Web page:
resolving the question of which new fund would cover the retirees. The present litigation was then precipitated by the decision of the UMWA plan administrator that the "orphaned" Fawn retirees could not be enrolled in the Combined Fund because they were not "receiving benefits" in the 1974 Fund on July 20, 1992. The retirees were enrolled instead in the 1992 Plan and, on April 30, 1993, the 1992 Plan sent a bill to Fawn for premiums due.
Fawn's complaint filed on October 29, 1993, seeks a declaration that Fawn is not liable to the 1992 Plan for premiums because its retirees are entitled to coverage by the Combined Fund. BethEnergy, Inc., which sold the Saxonburg mining operation to Fawn, has intervened to assert the opposite view; BethEnergy would be liable to pay most of the premiums if Fawn were to prevail here.
In a case that turns upon the meaning of statutory language, the court's task is "to give effect to the will of Congress, and where its will has been expressed in reasonably plain terms, that language must ordinarily be regarded as conclusive." Griffin v. Oceanic Contractors, Inc., 458 U.S. 564, 102 S. Ct. 3245, 3250, 73 L. Ed. 2d 973 (1982) (interior quotations omitted).
The parties agree that the Fawn retirees were "eligible" to receive benefits from the 1974 Fund on July 20, 1992. Their eligibility was asserted when the Pennsylvania litigation was initiated in June 1992. The issue was sub judice on July 20, 1992 and was resolved by the consent order on October 1, 1992.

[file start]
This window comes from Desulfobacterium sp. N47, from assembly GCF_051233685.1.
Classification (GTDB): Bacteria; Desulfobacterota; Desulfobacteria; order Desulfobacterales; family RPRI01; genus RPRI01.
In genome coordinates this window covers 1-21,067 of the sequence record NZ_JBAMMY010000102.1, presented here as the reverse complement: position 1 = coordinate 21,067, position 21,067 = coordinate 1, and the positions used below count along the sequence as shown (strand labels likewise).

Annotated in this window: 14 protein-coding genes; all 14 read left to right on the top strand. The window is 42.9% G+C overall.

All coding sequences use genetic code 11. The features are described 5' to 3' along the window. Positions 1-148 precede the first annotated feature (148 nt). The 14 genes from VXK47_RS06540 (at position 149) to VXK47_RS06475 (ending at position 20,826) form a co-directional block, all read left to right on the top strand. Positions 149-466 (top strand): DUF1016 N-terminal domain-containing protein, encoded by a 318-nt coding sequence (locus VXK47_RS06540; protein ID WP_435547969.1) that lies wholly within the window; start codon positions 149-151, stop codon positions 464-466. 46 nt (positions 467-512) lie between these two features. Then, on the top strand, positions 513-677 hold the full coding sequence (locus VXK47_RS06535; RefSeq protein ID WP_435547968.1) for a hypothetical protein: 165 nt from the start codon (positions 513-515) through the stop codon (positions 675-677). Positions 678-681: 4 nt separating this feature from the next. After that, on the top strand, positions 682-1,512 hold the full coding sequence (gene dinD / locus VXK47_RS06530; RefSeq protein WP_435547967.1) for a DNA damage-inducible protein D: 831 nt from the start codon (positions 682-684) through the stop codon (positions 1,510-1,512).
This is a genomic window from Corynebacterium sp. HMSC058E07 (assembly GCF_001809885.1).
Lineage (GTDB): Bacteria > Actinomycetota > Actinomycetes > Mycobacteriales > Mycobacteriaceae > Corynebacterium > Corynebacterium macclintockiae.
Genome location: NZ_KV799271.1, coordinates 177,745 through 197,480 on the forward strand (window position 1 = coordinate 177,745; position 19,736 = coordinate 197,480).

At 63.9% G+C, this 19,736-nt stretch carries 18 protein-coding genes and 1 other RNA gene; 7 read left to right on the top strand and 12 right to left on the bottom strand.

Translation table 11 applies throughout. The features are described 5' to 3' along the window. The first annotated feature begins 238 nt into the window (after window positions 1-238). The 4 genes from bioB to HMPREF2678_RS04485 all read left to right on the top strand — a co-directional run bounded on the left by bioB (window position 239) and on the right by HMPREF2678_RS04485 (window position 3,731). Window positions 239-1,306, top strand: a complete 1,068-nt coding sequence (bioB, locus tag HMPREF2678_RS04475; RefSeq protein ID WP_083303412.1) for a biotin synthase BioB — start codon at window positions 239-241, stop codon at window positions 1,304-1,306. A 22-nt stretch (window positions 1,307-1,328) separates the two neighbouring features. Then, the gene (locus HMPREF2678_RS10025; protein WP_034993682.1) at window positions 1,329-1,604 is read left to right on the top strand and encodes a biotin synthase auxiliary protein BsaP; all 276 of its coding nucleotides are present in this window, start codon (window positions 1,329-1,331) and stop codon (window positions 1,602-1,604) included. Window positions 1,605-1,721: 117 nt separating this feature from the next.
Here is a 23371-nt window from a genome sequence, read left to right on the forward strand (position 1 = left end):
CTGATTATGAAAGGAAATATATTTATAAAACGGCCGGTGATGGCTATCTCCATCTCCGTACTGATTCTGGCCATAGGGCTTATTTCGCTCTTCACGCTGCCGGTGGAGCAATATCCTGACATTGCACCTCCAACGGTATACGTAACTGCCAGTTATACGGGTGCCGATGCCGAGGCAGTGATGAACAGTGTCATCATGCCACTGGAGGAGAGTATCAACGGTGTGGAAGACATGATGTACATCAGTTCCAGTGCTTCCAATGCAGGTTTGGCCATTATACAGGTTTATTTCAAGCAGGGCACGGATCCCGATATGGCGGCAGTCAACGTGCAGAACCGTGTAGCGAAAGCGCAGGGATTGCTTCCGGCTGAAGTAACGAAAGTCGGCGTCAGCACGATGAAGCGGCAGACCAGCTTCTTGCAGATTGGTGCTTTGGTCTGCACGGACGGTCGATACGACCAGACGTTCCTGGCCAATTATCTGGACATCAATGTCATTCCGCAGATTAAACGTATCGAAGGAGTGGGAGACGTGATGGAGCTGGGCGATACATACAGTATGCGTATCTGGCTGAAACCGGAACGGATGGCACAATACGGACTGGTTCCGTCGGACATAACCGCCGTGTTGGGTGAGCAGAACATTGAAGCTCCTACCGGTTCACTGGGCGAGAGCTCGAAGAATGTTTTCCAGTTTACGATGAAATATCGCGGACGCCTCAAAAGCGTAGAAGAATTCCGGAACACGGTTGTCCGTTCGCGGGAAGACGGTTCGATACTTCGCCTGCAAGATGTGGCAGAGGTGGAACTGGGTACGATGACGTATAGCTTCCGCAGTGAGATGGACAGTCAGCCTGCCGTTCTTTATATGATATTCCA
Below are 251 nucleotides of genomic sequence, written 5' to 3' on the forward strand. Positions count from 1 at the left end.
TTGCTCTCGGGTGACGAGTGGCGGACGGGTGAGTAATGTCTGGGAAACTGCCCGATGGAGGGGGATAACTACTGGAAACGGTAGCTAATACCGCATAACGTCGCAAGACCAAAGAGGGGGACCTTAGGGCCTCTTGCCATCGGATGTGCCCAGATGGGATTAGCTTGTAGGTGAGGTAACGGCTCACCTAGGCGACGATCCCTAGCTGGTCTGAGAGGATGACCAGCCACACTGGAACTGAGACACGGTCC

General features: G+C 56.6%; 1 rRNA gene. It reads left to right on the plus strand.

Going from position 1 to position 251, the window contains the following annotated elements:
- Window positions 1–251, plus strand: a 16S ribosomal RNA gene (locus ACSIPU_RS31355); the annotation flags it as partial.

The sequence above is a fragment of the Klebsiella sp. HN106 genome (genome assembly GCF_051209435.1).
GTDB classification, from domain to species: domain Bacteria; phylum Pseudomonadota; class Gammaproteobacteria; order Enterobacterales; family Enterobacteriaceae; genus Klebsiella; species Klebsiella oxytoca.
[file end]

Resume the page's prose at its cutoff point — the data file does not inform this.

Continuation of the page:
The Pennsylvania litigation might have resolved the "receiving benefits" issue presented in this case as well, but it did not. The October 1 consent order contained no language of retroactivity.
And the language of the subsequent agreed order dismissing the cross-claims of the Fawn retirees seems deliberately to have left to another day -- and to this court -- the question of which plan would cover the Fawn retirees after CIRHBA's effective date.
In this court, defendants urge that the Fawn retirees were not "receiving benefits" on July 20, 1992 because of the undisputed fact that they were not enrolled in the 1974 Plan until after the October 1, 1992 consent order took effect. Plaintiffs respond that the issuance of a health benefits card cannot be equated with "benefits" and point to the undisputed fact that the Fawn retirees were later reimbursed for health care they had received before, on and after July 20, 1992.
Apparently recognizing that their arguments beg the question of what "benefits" are under CIRHBA, the parties seek to support their respective positions with legislative history.
Plaintiffs rely heavily on a statement of Senator Rockefeller made during floor debate:
"At various places in the bill, such as in Section 9711(b)(1) and Section 9712(b)(2), individuals must be receiving benefits by certain dates or must have retired by certain dates in order to be entitled to benefits under the bill. For purposes of these provisions, an individual is considered to be receiving benefits or to be retired if he is fully eligible for and has applied for benefits. An individual will not be considered ineligible for benefits merely because he has [not] yet been determined to be eligible."